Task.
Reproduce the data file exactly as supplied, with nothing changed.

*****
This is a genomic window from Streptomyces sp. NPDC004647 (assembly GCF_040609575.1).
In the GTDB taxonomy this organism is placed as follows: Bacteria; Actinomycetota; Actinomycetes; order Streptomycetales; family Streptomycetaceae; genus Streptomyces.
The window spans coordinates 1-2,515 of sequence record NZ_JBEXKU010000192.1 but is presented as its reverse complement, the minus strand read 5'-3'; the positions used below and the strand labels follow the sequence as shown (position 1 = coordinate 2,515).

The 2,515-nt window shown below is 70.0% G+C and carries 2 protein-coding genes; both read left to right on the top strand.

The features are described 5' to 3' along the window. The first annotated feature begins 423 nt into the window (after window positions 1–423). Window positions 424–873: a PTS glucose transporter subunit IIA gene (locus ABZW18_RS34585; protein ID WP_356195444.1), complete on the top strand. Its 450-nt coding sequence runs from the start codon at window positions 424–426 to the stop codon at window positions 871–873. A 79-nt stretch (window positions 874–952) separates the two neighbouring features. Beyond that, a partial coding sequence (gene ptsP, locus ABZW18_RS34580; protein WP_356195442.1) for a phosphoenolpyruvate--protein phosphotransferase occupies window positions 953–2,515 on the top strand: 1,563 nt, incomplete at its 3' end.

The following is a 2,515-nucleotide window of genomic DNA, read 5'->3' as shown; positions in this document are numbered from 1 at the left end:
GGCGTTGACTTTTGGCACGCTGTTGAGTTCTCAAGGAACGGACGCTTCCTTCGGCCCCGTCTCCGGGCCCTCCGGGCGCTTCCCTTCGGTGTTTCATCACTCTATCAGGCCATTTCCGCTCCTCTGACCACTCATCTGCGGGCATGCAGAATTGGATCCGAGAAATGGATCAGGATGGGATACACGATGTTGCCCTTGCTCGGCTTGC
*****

This is a genomic window from Streptomyces sp. NPDC004647 (assembly GCF_040609575.1).
In the GTDB taxonomy this organism is placed as follows: Bacteria; Actinomycetota; Actinomycetes; order Streptomycetales; family Streptomycetaceae; genus Streptomyces.
The window spans coordinates 1-2,515 of sequence record NZ_JBEXKU010000192.1 but is presented as its reverse complement, the minus strand read 5'-3'; the positions used below and the strand labels follow the sequence as shown (position 1 = coordinate 2,515).

The 2,515-nt window shown below is 70.0% G+C and carries 2 protein-coding genes; both read left to right on the top strand.

The features are described 5' to 3' along the window. The first annotated feature begins 423 nt into the window (after window positions 1–423). Window positions 424–873: a PTS glucose transporter subunit IIA gene (locus ABZW18_RS34585; protein ID WP_356195444.1), complete on the top strand. Its 450-nt coding sequence runs from the start codon at window positions 424–426 to the stop codon at window positions 871–873. A 79-nt stretch (window positions 874–952) separates the two neighbouring features. Beyond that, a partial coding sequence (gene ptsP, locus ABZW18_RS34580; protein WP_356195442.1) for a phosphoenolpyruvate--protein phosphotransferase occupies window positions 953–2,515 on the top strand: 1,563 nt, incomplete at its 3' end.

The following is a 2,515-nucleotide window of genomic DNA, read 5'->3' as shown; positions in this document are numbered from 1 at the left end:
GGCGTTGACTTTTGGCACGCTGTTGAGTTCTCAAGGAACGGACGCTTCCTTCGGCCCCGTCTCCGGGCCCTCCGGGCGCTTCCCTTCGGTGTTTCATCACTCTATCAGGCCATTTCCGCTCCTCTGACCACTCATCTGCGGGCATGCAGAATTGGATCCGAGAAATGGATCAGGATGGGATACACGATGTTGCCCTTGCTCGGCTTGC